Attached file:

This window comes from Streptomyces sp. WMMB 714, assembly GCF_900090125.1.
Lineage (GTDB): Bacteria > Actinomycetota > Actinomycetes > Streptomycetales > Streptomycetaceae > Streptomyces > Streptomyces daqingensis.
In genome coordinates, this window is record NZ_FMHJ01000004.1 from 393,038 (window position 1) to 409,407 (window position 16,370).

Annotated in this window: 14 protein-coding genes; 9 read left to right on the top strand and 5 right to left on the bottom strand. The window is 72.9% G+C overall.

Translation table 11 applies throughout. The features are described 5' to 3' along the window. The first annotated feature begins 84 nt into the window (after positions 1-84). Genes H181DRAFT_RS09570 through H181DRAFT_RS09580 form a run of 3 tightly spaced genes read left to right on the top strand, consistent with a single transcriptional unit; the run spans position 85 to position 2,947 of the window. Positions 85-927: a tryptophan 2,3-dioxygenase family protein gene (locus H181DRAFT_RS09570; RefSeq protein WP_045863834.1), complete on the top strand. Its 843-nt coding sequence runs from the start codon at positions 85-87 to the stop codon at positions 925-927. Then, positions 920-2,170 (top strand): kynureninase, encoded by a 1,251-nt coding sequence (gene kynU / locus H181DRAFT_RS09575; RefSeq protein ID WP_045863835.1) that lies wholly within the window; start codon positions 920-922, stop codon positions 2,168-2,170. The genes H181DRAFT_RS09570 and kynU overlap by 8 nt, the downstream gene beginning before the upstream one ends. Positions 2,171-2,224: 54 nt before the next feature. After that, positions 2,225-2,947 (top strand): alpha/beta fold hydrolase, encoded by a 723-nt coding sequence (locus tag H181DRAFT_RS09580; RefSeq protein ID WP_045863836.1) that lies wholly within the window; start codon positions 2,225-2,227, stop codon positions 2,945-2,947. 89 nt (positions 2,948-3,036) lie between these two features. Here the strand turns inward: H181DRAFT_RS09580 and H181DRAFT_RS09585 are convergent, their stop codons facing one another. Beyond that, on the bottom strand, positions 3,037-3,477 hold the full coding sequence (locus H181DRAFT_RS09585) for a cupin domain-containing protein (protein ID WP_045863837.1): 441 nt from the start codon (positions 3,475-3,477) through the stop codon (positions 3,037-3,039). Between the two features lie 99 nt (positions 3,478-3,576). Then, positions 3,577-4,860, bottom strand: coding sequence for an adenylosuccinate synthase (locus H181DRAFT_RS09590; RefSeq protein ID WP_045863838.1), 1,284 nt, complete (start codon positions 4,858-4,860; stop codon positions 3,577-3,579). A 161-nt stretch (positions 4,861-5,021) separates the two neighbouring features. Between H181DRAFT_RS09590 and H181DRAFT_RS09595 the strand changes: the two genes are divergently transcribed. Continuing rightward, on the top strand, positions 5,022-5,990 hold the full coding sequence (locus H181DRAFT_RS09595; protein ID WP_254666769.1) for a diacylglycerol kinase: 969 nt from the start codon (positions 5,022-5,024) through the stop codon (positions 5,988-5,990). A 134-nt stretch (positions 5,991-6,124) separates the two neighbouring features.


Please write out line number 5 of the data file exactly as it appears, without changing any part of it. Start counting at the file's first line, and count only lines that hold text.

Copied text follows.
Translation table 11 applies throughout. The features are described 5' to 3' along the window. The first annotated feature begins 84 nt into the window (after positions 1-84). Genes H181DRAFT_RS09570 through H181DRAFT_RS09580 form a run of 3 tightly spaced genes read left to right on the top strand, consistent with a single transcriptional unit; the run spans position 85 to position 2,947 of the window. Positions 85-927: a tryptophan 2,3-dioxygenase family protein gene (locus H181DRAFT_RS09570; RefSeq protein WP_045863834.1), complete on the top strand. Its 843-nt coding sequence runs from the start codon at positions 85-87 to the stop codon at positions 925-927. Then, positions 920-2,170 (top strand): kynureninase, encoded by a 1,251-nt coding sequence (gene kynU / locus H181DRAFT_RS09575; RefSeq protein ID WP_045863835.1) that lies wholly within the window; start codon positions 920-922, stop codon positions 2,168-2,170. The genes H181DRAFT_RS09570 and kynU overlap by 8 nt, the downstream gene beginning before the upstream one ends. Positions 2,171-2,224: 54 nt before the next feature. After that, positions 2,225-2,947 (top strand): alpha/beta fold hydrolase, encoded by a 723-nt coding sequence (locus tag H181DRAFT_RS09580; RefSeq protein ID WP_045863836.1) that lies wholly within the window; start codon positions 2,225-2,227, stop codon positions 2,945-2,947. 89 nt (positions 2,948-3,036) lie between these two features. Here the strand turns inward: H181DRAFT_RS09580 and H181DRAFT_RS09585 are convergent, their stop codons facing one another. Beyond that, on the bottom strand, positions 3,037-3,477 hold the full coding sequence (locus H181DRAFT_RS09585) for a cupin domain-containing protein (protein ID WP_045863837.1): 441 nt from the start codon (positions 3,475-3,477) through the stop codon (positions 3,037-3,039). Between the two features lie 99 nt (positions 3,478-3,576). Then, positions 3,577-4,860, bottom strand: coding sequence for an adenylosuccinate synthase (locus H181DRAFT_RS09590; RefSeq protein ID WP_045863838.1), 1,284 nt, complete (start codon positions 4,858-4,860; stop codon positions 3,577-3,579). A 161-nt stretch (positions 4,861-5,021) separates the two neighbouring features. Between H181DRAFT_RS09590 and H181DRAFT_RS09595 the strand changes: the two genes are divergently transcribed. Continuing rightward, on the top strand, positions 5,022-5,990 hold the full coding sequence (locus H181DRAFT_RS09595; protein ID WP_254666769.1) for a diacylglycerol kinase: 969 nt from the start codon (positions 5,022-5,024) through the stop codon (positions 5,988-5,990). A 134-nt stretch (positions 5,991-6,124) separates the two neighbouring features.